Furthermore, you said she wants out of the Cult, which means Redemption is a possibility. If the Inquisitor can't find mercy, compassion, or hope enough to treat her as anything other than an enemy (in which case, they should probably be Lawful Neutral) convince them that she deserves something other than summary execution. Take her into custody, let her face justice and shine the light of truth on the whole cult. As soon as we move from "shoot her on sight" to "demand her surrender", then we buy time to redeem her.

You should also look closely at that "really only there to help a friend" angle. If you can rescue this friend, or otherwise get them out of trouble, then the cult loses its leverage over her. At that point her motivations will become much more clear, and she should be able to become a reliable ally.

Of course, betrayal is always a possibility, but you're usually better off trusting and getting burned in an exciting plot twist rather than shutting down the story early to avoid the risk. Optimism is more fun.

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    \$\begingroup\$ +1 for Optimism is more fun (and the rest of the answer too, of course) \$\endgroup\$ – CAD97 Jun 9 '17 at 4:58
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    \$\begingroup\$ You deserve a dozen upvotes for bringing up good characters do not use murder as their first solution to problems - the Inquisitor and Barbarian are probably neutral, not good. \$\endgroup\$ – Mindwin Jul 23 '17 at 22:40
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Roleplaying and roleplaying conflict are not My Guy Syndrome

"My Guy" syndrome is often misused as a term. It's when following your idea of your character's persona creates insurmountable problems for the game, usually exacerbated by the GM being a weenie and not just saying "Well, since your PC moved to Montana while everyone else is fighting vampires in Chicago - you're going to have to roll a new character to get into the actual game I'm running." MGS is derailing the game in a way that's not fun for the group. It's not just "roleplaying in such a way that values something other than overcoming maximum combats per unit time" or "advances the plot down the railroad without any deviation." Roleplaying and roleplaying conflict are not My Guy Syndrome.

In this case, this situation sounds like just plain ol' roleplaying and drama (in the good sense). You have a game which, it sounds like, accepts intrigue and PvP secrets (if not overt PvP action) as an OK part of the narrative - like many games do nowadays. My group is fine with this; some of our campaigns do reach a point where characters with different agendas finally reaching a breaking point and have to work through very different approaches to a problem.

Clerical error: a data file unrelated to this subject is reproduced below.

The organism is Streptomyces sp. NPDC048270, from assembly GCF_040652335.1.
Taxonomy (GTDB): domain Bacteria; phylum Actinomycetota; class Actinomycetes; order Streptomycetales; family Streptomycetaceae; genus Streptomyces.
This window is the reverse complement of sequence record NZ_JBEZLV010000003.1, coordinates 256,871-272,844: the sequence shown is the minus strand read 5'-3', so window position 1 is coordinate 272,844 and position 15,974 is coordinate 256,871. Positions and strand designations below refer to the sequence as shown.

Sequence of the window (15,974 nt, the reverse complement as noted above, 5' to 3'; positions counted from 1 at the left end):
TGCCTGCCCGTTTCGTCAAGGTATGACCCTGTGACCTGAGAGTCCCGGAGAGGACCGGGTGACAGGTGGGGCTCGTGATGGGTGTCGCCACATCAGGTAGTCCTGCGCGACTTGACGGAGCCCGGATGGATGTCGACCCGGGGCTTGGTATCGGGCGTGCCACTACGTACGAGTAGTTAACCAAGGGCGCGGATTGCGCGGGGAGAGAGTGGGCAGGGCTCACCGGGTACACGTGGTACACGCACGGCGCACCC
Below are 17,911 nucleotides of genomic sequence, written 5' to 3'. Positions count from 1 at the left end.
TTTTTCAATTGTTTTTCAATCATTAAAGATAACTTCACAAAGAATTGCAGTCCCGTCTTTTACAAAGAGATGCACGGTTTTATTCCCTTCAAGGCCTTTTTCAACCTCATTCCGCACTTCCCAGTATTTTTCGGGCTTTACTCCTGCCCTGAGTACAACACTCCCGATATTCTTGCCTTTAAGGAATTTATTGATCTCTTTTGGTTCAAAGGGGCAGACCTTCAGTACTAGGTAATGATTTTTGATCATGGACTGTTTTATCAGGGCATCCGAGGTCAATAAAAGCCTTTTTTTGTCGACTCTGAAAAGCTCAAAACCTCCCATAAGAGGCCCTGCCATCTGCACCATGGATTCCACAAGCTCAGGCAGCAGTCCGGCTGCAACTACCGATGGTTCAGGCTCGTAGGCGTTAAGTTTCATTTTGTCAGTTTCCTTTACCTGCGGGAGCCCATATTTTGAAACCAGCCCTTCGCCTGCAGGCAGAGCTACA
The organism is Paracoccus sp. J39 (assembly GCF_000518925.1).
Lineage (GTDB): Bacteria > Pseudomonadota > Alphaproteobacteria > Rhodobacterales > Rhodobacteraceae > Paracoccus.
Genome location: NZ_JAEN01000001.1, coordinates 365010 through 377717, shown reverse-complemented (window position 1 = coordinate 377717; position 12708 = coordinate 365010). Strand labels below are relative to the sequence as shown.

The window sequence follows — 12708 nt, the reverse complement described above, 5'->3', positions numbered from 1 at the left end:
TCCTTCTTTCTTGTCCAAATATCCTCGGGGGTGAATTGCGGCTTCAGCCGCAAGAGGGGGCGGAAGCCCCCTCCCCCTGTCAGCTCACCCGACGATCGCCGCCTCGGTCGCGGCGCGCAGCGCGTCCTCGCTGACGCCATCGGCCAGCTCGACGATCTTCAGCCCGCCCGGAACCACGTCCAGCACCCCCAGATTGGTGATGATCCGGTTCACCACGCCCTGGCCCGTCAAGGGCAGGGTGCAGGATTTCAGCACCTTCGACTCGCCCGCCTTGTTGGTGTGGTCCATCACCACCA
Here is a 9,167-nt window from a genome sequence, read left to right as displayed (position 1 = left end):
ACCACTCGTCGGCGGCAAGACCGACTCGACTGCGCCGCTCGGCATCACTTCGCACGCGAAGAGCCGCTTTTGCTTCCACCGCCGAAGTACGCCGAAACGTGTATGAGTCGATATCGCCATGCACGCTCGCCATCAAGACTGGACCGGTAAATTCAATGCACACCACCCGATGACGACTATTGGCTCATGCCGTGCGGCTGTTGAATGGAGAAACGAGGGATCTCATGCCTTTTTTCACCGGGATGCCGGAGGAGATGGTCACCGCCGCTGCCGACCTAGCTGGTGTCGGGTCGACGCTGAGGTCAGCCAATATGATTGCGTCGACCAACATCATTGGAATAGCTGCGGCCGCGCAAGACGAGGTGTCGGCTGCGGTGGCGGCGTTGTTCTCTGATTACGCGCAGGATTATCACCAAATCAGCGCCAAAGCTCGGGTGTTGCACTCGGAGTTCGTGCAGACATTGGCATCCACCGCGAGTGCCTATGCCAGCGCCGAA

In many games, where PvP is allowed, the scenario you depict isn't a problem at all, and them killing your GF and you knifing one of them over it is fine and a dramatically appropriate part of the story. You've said your group generally doesn't do that - but maybe Strange Aeons is the time to do it! You were all bad to begin with and are all going crazy from Call of Cthulhu stuff. I would venture to say "putting a fellow PC down" is a pretty stock part of CoC games, even if it's a topic of debate in many D&D groups. It's worth getting an understanding with your DM and other players if it's OK for this game to go there.

Now, if you think that this is going to seriously turn into a problem - like if the other PCs consider whacking your GF OK but the idea of your character fighting to stop them or something would be socially unacceptable - then you do need to handle this with them more explicitly. You can try various in game dodges (rings of undetectable alignment etc.) but that's just taking some steps to kinda hope this doesn't come to a head, and you can't count on any of that working 100%. You can't always handle things like this purely in game, since you're talking about solving a meta problem (player feelings). You may have to sit down and talk with them, and say "hey guys... you have to know my character isn't going to lay down for you whacking this chick... I'm fine with me getting killed in the bargain or whatnot, it'd be a cool death, but if that makes you uncomfortable we should talk about it." Or whatever your feelings on the subject are. If you feel like there's no way you can character/plot justify your character continuing to associate with these people if they did that, then you should go ahead and tell them "I'm going to have to reroll if this happens." They may not know it's a big deal to you, may not put much thought into their character's psyche, etc.